How to Secure your Computer When Using a Public Network
Most operating systems come with in-built firewalls and safeguards with their default setting turned on. Yet, there are increasing incidents of hackers obtaining sensitive information of web users. Today most critical activities like bank-to-bank funds transfer, shopping, mail, social networking, etc. are all carried out on public Wi-Fi connections and shared platforms.
Routers have their in-built firewalls but that doesn’t mean they can protect your information at all times. The data may reach a Wi-Fi hotspot that is not encrypted, which becomes which becomes a hacker’s paradise. But with just a few tweaks and adjustments you can strengthen the firewall and protect your data from potential hackers, as well as harmful viruses, trojans, etc. The first step towards better security is to have a network connection that is password protected. Now you can add some advanced safeguards to improve security.
Add muscle to the Firewall
You can configure your system settings to increase the security level of your firewalls. Other simple precautions to protect your personal and organizational information will also help to safeguard data. These basic measures will add muscle to your PC protector:
Turning on Firewall: In the system security option under Control Panel, first check whether your Firewall is turned on. It is best not to turn off the Firewall even when you are logging off and will be offline.
Install original anti-virus: Buy original anti-virus and install it on your computer instead of cutting costs and getting a pirated copy from your agent. The original will be automatically updated and protect your PC against new malware. If you have Windows 8, you can get free downloads from Microsoft that provide essential and additional protection for your computer.
Use unusual passwords: A password with a very unusual combination of alphabets and numbers will be difficult to hack so your personal information remains protected. It should not match any of your personal information like name, place of birth, date of birth, etc. This is especially crucial when you are in the habit of banking online. A really weird netbanking password is safer than a predictable one. But do yourself a favour – don’t forget it!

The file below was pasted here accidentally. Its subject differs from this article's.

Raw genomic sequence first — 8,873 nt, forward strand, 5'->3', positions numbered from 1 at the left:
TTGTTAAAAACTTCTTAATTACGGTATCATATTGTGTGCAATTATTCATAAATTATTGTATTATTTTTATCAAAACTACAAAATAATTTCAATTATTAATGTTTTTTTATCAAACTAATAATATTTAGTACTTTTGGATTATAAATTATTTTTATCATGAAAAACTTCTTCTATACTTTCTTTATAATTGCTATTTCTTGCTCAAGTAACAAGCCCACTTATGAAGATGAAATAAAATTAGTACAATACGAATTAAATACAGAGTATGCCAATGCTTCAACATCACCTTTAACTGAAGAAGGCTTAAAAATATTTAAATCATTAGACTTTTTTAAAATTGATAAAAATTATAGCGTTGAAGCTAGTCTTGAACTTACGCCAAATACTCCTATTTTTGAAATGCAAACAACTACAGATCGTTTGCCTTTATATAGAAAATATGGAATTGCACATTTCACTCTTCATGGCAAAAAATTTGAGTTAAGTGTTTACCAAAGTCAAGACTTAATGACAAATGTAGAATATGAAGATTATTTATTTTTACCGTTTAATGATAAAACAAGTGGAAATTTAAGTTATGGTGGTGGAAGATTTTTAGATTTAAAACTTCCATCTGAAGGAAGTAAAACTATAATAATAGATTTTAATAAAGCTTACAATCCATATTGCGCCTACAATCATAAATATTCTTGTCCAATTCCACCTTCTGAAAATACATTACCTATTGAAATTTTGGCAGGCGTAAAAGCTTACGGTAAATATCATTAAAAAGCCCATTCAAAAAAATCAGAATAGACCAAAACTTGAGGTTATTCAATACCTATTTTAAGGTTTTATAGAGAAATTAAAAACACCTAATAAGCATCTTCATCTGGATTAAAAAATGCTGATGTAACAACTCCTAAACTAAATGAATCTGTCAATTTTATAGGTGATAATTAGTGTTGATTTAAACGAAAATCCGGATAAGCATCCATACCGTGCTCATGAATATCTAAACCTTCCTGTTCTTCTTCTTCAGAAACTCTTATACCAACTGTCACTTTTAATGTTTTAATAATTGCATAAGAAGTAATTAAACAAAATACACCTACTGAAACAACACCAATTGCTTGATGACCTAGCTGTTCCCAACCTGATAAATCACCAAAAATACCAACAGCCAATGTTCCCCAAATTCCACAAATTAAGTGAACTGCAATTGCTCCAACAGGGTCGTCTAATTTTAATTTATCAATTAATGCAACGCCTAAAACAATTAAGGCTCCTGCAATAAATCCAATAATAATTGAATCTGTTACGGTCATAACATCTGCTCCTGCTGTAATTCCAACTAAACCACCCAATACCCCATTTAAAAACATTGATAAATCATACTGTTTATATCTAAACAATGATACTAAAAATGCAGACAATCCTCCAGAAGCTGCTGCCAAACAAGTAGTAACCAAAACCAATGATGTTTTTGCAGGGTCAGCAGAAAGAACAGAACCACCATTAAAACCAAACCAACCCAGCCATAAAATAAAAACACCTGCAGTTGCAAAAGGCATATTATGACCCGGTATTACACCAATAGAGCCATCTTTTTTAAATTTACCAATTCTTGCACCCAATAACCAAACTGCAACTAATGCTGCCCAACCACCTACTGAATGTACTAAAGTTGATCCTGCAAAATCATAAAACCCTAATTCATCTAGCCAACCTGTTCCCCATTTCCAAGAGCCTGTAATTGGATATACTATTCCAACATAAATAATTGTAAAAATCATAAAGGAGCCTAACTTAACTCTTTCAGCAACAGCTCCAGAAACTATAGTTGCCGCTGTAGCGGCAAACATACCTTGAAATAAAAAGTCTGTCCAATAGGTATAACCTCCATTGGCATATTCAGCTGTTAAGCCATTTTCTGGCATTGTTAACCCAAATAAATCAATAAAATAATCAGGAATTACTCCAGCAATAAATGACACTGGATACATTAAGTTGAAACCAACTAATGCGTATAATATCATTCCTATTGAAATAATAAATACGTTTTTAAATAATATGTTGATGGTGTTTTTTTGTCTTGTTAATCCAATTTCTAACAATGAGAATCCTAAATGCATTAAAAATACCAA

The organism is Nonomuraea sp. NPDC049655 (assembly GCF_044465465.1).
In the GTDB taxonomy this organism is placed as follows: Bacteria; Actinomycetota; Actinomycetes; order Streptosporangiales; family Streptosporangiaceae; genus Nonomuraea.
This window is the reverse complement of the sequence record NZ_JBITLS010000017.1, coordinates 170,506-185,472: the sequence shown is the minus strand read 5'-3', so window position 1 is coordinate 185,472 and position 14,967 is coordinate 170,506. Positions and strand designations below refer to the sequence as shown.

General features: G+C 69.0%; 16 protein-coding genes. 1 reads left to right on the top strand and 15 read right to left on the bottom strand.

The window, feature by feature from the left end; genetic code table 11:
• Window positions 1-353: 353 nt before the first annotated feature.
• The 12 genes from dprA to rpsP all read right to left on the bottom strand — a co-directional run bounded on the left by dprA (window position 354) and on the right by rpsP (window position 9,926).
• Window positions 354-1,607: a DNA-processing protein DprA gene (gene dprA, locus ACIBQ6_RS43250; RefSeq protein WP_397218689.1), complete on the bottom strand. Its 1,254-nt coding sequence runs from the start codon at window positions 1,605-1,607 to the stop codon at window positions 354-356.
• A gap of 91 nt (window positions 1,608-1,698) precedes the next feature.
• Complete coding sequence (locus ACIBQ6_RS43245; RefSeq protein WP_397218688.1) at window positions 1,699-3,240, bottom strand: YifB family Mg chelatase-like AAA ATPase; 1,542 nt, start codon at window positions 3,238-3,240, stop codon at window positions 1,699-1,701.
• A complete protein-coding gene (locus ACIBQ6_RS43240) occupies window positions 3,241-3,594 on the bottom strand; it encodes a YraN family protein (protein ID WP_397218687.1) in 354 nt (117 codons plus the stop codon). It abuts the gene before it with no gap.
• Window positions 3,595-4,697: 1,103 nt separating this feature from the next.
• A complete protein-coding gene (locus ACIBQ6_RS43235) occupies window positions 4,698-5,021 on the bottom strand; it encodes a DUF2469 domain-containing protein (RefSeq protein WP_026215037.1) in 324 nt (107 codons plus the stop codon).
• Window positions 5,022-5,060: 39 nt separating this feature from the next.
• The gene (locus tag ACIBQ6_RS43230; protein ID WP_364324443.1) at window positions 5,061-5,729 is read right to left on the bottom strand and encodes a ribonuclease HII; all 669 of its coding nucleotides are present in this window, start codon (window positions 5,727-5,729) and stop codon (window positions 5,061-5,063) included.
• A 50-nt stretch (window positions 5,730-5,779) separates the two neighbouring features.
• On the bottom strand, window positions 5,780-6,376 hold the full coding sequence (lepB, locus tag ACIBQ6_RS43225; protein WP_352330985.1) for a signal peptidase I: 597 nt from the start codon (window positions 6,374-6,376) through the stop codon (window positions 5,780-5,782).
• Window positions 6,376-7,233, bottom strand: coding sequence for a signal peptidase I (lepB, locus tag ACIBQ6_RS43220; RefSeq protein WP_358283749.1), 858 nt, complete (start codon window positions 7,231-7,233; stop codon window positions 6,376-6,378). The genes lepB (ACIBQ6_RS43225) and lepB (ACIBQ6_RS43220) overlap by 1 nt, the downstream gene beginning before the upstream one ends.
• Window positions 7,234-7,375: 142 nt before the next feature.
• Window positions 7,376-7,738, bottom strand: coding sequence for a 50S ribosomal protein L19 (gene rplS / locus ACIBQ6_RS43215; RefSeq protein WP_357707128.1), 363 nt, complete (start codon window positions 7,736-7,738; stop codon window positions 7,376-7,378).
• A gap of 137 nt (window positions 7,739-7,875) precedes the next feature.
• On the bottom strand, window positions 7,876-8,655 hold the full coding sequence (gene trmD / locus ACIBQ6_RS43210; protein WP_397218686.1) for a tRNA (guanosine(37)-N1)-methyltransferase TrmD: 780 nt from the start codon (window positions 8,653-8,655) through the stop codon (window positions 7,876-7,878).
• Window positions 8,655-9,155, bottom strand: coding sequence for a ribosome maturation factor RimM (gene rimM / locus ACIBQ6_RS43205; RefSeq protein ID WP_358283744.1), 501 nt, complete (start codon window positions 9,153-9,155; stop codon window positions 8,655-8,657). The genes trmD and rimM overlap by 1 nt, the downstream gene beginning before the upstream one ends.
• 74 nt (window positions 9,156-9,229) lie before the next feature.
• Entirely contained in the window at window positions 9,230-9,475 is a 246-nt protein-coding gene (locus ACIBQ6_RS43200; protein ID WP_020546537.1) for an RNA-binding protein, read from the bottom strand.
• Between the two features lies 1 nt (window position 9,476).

Being secretive is safer
When you are part of a Local Area Network (LAN) and are in the habit of sharing hardware, software applications and files across numerous terminals; you can’t be too generous when you are logging onto a Wi-Fi network. So turning off the sharing option when you go public will ensure the safety and confidentiality of your data. All websites don’t necessarily have Secure Sockets Layer (SSL) encryption so unauthorized access is relatively easy. When you are logged into the site, a hacker might be able to get into your system and gain access to your personal and company information that are sacrosanct. So being secretive really helps.
For Windows 8 users, under Control Panel, you can turn off the sharing settings and restrict it to Homegroup so that files are accessible only within the LAN. If you change the default settings under Network Discovery, your terminal will not even show as part of a LAN. You will be working in the stealth-mode at this point. If you are using Mac OS the option System Preferences will take you through the process.
Some web users opt for a Virtual Private Network (VPN) rather than a more public domain. This does provide a higher level of safeguards for your data by creating a HotSpot Shield when you are online via a public Wi-Fi connection. It is an application that runs in the system as long as you are connected to the Internet to strengthen the firewall. Another precaution that will safeguard your data is shutting off the Wi-Fi connection when not in use. If your modem is connected in idle mode, you never know who might be snooping around just ready to hack into the system and obtain sensitive information.
In the case of a LAN industrial secrets, prototypes and designs, accounts, proposed marketing strategies, etc. need to be protected. In the home environment, your netbanking passwords, email ids, IPINs, online transaction passwords, etc. need extra protection from hackers. So logging out of a website after a transaction and shutting off the modem when not in use provide extra security.
This is a guest post by Lance Goodman of dishtvoffer.com, a site that offers savings and current information on Dish TV. Click here for more info as well as dish.com services.
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